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the problem is simple. i made a small HTML5 game and since some of my friends got pretty excited with it i wanted to build a hall of fame. the idea would just be a simple csv, like


etc.; how do i do this? my idea was to send things with an ajax request to a php file which in turn parses and writes to the csv, but i can't really imagine how to send data to the php file without it being noticed (allowing people to input fake scores).

also, this has to be super simple, so, no node.js, etc.

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You cannot stop people from sending fake requests which would in turn result in fake scores in a super simple manner. Sorry. –  Ryan Kempt Aug 24 '12 at 23:17
url:///hall.php?name=AAA&score=238947623489234723984723948237492384; no mention of SQL in my post either, please be constructive. –  marco Aug 24 '12 at 23:37
Is this comment directed at me (you know people can see the revision history right)? –  PeeHaa Aug 24 '12 at 23:38
haha i totally forgot i had written "sql" in the object; still, my bad, nowhere in the body; again, please, be constructive –  marco Aug 24 '12 at 23:40
My question in the comment was constructive. Please don't tell me otherwise, but instead focus on writing correct titles. –  PeeHaa Aug 24 '12 at 23:41

2 Answers 2

There's no easy way to do it, as without server-side validation, it can still be faked - this is the reason most Flash games you see have ridiculous high-scores.

One method you could use is time-based encryption. This doesn't make it foolproof, but does however make it really annoying and fiddly to fake manually.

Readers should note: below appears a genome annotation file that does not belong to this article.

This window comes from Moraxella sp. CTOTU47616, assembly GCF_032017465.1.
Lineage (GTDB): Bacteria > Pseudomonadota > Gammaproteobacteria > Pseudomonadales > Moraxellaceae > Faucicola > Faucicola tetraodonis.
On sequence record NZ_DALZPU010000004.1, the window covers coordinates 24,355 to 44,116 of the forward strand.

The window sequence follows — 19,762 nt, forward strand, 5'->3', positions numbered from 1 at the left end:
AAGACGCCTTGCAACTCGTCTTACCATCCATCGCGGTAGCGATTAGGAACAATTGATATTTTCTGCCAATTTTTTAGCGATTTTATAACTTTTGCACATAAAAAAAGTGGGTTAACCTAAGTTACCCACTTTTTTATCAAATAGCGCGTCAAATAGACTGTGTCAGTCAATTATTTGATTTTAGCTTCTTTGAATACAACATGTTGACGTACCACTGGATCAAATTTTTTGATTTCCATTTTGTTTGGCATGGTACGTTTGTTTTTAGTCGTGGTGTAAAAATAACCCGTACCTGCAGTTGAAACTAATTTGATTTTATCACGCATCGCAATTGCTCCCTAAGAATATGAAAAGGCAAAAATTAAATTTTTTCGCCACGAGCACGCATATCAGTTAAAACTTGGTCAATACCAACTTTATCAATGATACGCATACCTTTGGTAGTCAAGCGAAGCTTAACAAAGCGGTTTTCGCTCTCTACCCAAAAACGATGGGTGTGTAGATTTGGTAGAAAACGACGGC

For example, you could encrypt the score, using the current timestamp in MS as the key, and send the hash and the time to the server. On the server end, you could then decrypt the hash using the time as the key. If the time is too far out from the current server time (taking time to send the score into account), discard the score.

An example request would be:


Where t is the time in MS, name is the name of the user, and h is the hash of the time and score.

This isn't perfectly secure, but makes it a lot harder for anyone without the ability to live-edit the script to fake.

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i thought about that, and i am also aware of this drawback, i just wondered whether there could have been a standard solution i'm not aware of. –  marco Aug 24 '12 at 23:34
Just to add to it: it would by a lot harder if you create some sort of salt as adding the user ID and/or some other data to the hash. Preferibelly spliting some info and interleaving the values. –  rcdmk Aug 24 '12 at 23:44

If it's a straight up AJAX call there is nothing to prevent anyone from opening up Fiddler and modifying the http posts that go this. Just validate the inputs you receive from the client. make sure a number is a number and the date is a valid date.

Are you even using SQL? SQL injection is where people take input from the client and concatenate it straight into SQL queries.

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no, i'm not thinking of using SQL because i don't need it specifically ... how do i validate the inputs anyway? –  marco Aug 24 '12 at 23:22

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